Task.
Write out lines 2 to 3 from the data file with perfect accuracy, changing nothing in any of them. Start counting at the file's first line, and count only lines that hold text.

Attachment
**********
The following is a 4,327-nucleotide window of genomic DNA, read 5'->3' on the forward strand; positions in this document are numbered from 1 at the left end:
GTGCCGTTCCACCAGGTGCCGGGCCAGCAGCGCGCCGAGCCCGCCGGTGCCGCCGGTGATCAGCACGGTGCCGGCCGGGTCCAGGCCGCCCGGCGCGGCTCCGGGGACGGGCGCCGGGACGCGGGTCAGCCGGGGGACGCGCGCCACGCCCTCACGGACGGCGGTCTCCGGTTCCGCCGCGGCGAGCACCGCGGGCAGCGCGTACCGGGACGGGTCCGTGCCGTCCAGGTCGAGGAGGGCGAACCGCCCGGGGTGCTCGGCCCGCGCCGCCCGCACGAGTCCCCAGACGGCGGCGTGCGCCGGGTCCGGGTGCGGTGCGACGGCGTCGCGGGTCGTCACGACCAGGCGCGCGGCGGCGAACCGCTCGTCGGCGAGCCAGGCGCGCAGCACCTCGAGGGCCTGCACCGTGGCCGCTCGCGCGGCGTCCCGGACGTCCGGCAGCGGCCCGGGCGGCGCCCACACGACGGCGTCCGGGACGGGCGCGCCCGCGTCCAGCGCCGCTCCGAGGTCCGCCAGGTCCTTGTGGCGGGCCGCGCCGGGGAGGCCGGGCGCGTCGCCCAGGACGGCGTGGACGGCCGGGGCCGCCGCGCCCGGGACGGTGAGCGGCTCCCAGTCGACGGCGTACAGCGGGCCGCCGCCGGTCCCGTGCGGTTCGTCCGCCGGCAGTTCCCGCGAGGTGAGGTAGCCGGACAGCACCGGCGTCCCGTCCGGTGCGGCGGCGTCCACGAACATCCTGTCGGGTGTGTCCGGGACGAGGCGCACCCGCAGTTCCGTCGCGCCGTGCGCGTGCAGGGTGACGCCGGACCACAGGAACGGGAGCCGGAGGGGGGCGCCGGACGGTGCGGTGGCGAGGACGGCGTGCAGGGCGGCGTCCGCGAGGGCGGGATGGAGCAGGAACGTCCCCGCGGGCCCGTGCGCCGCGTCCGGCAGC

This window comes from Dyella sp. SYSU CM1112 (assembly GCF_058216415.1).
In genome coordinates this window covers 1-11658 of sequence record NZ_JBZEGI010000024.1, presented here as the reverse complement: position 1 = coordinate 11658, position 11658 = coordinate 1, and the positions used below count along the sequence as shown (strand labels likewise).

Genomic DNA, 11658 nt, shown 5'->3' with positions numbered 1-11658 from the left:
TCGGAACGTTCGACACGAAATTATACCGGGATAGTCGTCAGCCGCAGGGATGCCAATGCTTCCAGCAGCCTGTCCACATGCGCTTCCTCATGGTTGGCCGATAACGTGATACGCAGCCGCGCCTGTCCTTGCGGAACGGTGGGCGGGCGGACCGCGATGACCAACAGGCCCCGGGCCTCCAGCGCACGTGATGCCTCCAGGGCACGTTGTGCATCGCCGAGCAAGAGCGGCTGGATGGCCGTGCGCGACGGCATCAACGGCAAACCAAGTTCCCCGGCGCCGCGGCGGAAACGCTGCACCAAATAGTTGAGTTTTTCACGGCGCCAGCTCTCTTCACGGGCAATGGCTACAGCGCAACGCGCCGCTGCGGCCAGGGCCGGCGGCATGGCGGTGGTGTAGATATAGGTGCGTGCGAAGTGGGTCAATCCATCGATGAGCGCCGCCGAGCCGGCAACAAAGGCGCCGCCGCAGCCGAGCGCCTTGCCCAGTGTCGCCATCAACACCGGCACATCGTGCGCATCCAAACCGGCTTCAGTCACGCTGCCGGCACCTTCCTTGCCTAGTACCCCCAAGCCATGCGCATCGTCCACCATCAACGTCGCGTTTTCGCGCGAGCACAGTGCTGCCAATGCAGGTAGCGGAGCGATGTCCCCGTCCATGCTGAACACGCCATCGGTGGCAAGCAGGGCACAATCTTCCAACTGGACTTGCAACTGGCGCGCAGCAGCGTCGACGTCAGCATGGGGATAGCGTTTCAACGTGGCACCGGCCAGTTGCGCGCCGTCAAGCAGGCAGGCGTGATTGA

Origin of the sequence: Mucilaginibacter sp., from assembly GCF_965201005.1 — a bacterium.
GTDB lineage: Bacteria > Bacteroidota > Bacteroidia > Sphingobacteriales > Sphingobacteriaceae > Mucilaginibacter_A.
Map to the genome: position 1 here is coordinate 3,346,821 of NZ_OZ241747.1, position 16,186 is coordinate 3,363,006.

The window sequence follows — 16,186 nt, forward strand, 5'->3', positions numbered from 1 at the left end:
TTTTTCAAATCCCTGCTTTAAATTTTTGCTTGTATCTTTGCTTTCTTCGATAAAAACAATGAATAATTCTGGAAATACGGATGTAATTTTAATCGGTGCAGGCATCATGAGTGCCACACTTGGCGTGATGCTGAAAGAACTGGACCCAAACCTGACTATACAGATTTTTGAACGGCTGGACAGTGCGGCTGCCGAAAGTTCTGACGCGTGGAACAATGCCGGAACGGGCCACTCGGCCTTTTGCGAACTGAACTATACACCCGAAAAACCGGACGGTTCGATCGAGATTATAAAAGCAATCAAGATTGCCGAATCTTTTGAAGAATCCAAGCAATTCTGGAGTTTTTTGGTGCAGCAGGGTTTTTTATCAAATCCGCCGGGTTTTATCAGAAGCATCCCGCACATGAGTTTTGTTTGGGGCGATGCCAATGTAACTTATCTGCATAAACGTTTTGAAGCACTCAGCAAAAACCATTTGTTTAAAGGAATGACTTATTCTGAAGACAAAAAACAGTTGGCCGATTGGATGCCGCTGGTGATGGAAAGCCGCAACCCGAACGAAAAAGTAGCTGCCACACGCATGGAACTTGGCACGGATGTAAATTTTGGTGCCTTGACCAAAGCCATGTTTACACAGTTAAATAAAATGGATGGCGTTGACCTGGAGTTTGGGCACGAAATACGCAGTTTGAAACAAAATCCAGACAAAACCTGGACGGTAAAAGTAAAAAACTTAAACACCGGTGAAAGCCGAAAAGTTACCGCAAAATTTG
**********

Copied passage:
GTGCCGTTCCACCAGGTGCCGGGCCAGCAGCGCGCCGAGCCCGCCGGTGCCGCCGGTGATCAGCACGGTGCCGGCCGGGTCCAGGCCGCCCGGCGCGGCTCCGGGGACGGGCGCCGGGACGCGGGTCAGCCGGGGGACGCGCGCCACGCCCTCACGGACGGCGGTCTCCGGTTCCGCCGCGGCGAGCACCGCGGGCAGCGCGTACCGGGACGGGTCCGTGCCGTCCAGGTCGAGGAGGGCGAACCGCCCGGGGTGCTCGGCCCGCGCCGCCCGCACGAGTCCCCAGACGGCGGCGTGCGCCGGGTCCGGGTGCGGTGCGACGGCGTCGCGGGTCGTCACGACCAGGCGCGCGGCGGCGAACCGCTCGTCGGCGAGCCAGGCGCGCAGCACCTCGAGGGCCTGCACCGTGGCCGCTCGCGCGGCGTCCCGGACGTCCGGCAGCGGCCCGGGCGGCGCCCACACGACGGCGTCCGGGACGGGCGCGCCCGCGTCCAGCGCCGCTCCGAGGTCCGCCAGGTCCTTGTGGCGGGCCGCGCCGGGGAGGCCGGGCGCGTCGCCCAGGACGGCGTGGACGGCCGGGGCCGCCGCGCCCGGGACGGTGAGCGGCTCCCAGTCGACGGCGTACAGCGGGCCGCCGCCGGTCCCGTGCGGTTCGTCCGCCGGCAGTTCCCGCGAGGTGAGGTAGCCGGACAGCACCGGCGTCCCGTCCGGTGCGGCGGCGTCCACGAACATCCTGTCGGGTGTGTCCGGGACGAGGCGCACCCGCAGTTCCGTCGCGCCGTGCGCGTGCAGGGTGACGCCGGACCACAGGAACGGGAGCCGGAGGGGGGCGCCGGACGGTGCGGTGGCGAGGACGGCGTGCAGGGCGGCGTCCGCGAGGGCGGGATGGAGCAGGAACGTCCCCGCGGGCCCGTGCGCCGCGTCCGGCAGC

This window comes from Dyella sp. SYSU CM1112 (assembly GCF_058216415.1).